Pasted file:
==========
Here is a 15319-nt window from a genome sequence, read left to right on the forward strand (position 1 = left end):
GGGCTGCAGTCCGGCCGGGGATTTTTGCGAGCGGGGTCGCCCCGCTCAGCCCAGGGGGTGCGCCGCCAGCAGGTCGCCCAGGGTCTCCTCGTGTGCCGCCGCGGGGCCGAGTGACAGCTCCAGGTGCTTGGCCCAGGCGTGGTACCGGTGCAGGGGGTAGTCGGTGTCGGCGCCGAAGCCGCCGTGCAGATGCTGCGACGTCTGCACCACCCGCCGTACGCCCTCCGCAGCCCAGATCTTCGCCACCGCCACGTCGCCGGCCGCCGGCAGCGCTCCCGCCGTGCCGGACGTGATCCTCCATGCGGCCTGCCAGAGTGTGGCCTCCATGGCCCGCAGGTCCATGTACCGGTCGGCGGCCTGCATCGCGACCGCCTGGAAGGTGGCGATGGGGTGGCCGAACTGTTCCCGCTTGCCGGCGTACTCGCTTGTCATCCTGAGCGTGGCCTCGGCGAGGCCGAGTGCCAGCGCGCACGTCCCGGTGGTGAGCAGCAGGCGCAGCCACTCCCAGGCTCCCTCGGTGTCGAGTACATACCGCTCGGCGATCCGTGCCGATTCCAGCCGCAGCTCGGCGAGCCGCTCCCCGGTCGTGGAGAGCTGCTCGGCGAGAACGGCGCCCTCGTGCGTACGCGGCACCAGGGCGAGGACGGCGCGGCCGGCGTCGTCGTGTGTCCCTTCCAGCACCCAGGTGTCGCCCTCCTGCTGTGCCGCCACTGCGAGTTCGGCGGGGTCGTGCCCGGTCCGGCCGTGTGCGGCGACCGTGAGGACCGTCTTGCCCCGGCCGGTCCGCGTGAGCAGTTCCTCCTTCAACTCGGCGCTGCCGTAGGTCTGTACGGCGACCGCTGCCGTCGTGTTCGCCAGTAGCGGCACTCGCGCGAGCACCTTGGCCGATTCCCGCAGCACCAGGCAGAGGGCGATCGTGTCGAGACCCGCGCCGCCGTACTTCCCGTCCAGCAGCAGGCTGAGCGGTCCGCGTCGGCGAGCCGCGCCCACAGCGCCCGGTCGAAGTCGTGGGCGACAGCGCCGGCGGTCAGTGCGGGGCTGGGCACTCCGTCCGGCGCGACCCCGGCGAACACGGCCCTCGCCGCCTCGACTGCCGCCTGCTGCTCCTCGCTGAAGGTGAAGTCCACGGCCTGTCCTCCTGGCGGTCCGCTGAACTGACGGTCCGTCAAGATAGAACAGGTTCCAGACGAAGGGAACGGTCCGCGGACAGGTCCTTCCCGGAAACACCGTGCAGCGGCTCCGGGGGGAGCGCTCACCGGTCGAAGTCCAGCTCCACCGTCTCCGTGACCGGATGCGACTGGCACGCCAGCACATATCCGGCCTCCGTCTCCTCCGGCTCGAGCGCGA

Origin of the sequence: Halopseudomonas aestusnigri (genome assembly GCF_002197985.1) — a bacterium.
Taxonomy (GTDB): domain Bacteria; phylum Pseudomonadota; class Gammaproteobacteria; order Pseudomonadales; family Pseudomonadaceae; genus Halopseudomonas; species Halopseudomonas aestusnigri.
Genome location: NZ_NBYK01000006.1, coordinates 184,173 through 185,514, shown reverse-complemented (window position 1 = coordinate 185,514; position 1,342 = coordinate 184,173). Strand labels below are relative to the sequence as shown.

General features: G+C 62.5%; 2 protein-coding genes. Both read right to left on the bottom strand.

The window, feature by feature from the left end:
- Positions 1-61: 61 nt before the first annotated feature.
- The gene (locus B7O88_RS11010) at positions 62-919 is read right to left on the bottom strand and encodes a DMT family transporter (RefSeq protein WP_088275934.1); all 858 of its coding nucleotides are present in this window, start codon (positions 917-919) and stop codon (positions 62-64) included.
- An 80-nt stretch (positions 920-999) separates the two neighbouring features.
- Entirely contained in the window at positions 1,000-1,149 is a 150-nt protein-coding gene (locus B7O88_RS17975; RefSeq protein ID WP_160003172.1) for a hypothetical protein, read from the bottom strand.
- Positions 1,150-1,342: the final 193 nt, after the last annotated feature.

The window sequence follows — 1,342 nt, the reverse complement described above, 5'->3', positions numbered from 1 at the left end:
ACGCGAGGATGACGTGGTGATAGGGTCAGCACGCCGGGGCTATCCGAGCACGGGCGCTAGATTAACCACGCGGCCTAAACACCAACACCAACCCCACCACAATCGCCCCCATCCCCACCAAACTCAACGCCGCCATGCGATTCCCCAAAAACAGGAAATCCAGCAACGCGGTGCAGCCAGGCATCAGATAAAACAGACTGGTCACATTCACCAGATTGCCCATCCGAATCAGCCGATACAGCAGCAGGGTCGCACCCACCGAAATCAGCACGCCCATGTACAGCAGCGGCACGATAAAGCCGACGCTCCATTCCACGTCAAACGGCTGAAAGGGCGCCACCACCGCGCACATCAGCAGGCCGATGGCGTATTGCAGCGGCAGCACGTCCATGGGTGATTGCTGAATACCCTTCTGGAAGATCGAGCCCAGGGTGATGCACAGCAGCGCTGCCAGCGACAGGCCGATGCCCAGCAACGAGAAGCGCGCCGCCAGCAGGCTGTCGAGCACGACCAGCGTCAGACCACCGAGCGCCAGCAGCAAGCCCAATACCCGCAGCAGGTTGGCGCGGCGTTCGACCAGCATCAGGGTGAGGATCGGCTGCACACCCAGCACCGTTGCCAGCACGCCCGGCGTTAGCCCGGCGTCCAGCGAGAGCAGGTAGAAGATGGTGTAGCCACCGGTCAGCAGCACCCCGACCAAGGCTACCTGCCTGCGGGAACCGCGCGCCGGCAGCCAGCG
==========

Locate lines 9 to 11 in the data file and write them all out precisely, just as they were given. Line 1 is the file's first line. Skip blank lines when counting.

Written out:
- The gene (locus B7O88_RS11010) at positions 62-919 is read right to left on the bottom strand and encodes a DMT family transporter (RefSeq protein WP_088275934.1); all 858 of its coding nucleotides are present in this window, start codon (positions 917-919) and stop codon (positions 62-64) included.
- An 80-nt stretch (positions 920-999) separates the two neighbouring features.
- Entirely contained in the window at positions 1,000-1,149 is a 150-nt protein-coding gene (locus B7O88_RS17975; RefSeq protein ID WP_160003172.1) for a hypothetical protein, read from the bottom strand.